Halloween is around the corner. What will you do and how will it be handled in your home. We gave up on Halloween years ago………….
The GIRL used to like Halloween. When she had the BOY she was so excited his first Halloween. She couldn’t wait to dress him up.
The BOY was only 8 months old on his 1st Halloween, so he didn’t really fuss when she dressed him as a beetle. On his second Halloween he wasn’t too excited to be a crayon and by his third Halloween he HATED being Elvis.
The GIRL didn’t give up on Elvis.
Every year she would sit for hours making his custom. Yes, the silly GIRL MADE his costumes. She wouldn’t go out and buy one. She would sit for hours at the sewing machine making him one. WHY? Because she has that crafty hand crap thing in her and she has to do it. She says it’s therapeutic for her. Personally, I don’t get it. Just go buy it and bring it home and wear it. Hmmm, who has autism here……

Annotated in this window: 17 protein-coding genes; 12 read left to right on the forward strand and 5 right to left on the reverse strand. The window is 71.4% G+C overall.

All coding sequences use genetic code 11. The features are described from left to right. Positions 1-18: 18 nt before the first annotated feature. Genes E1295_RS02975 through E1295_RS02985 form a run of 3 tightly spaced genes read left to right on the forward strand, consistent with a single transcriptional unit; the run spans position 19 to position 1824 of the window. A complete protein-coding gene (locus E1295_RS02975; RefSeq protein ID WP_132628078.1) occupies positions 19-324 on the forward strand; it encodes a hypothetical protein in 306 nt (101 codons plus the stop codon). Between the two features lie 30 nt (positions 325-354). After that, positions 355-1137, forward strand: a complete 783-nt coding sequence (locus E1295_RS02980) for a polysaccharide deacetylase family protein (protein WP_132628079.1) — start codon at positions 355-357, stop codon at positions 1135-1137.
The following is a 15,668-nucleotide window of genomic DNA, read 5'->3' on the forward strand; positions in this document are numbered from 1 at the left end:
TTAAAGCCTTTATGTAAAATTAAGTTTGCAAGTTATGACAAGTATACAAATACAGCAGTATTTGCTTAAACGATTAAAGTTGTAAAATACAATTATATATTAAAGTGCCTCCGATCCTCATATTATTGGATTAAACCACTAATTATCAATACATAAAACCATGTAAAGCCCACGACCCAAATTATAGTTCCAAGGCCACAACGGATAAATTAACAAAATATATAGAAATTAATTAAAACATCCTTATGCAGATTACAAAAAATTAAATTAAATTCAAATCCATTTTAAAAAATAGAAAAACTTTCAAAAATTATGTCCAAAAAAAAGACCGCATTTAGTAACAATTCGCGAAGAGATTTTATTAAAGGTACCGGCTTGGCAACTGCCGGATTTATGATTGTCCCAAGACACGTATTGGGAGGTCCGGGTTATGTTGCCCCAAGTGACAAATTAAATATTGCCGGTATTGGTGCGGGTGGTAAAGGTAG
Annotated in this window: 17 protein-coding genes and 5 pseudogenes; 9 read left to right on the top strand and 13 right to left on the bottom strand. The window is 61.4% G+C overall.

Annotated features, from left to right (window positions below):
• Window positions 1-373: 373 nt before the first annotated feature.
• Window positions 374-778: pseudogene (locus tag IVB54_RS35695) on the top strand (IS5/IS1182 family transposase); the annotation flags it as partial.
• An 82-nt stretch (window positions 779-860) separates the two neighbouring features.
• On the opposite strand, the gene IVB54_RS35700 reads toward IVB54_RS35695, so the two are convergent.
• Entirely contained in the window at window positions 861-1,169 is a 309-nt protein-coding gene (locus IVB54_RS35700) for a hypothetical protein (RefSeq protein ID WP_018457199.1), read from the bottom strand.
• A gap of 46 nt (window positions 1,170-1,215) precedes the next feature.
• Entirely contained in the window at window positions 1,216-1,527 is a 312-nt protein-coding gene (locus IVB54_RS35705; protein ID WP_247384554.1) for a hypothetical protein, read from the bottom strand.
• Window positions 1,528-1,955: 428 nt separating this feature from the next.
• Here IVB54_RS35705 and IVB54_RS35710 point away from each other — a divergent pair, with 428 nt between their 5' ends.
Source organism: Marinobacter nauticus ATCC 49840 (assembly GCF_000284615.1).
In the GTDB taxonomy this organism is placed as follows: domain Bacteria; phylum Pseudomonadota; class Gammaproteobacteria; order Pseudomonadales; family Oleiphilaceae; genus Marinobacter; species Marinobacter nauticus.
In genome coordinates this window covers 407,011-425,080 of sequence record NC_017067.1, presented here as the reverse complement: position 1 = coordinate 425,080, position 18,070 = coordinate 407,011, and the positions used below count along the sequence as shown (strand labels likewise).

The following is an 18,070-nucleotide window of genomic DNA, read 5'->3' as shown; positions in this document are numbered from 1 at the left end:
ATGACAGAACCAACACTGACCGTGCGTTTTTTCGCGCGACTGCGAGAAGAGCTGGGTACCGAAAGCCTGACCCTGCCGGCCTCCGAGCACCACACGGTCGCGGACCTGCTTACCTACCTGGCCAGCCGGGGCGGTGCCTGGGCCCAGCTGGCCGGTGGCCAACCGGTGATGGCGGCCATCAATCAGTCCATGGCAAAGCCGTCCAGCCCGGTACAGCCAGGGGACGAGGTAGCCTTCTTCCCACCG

Together they would carve pumpkins with intricate designs. She would put newspaper on the floor and have the BOY help her take out the pulp. The BOY liked that part, but the candy and costume part didn’t cut the mustard in his book.
After several more years of meltdowns that lasted hours and maybe one stop at a neighbors, the GIRL stopped making the BOY dress up. She thought that maybe he would do best handing out the candy when the other children dressed in costumes came to their home. That didn’t work either. He HATED the kids coming to the house and wouldn’t go near the door on Halloween.
So the GIRL and the BOY have not celebrated Halloween for years. The GIRL would just hand out candy to the other children who would stop by the house. It’s not always important to celebrate every holiday.
The GIRL was looking at some antlers in the store the other day. She better not think she is gonna dress me up since the BOY doesn’t want to. No way am I wearing something like that.
If you are a parent of a child with ASD, please consider your child’s limits. I’m not comfortable wearing antlers maybe your child isn’t comfortable in a costume. Is it really that important?
If you do go out start small, maybe go to 2-3 houses and build up each year. Maybe even go to people’s houses that your child already knows. Write a social story about trick or treating and practice getting candy.
Most important be safe support autism peace hugs love a doodle.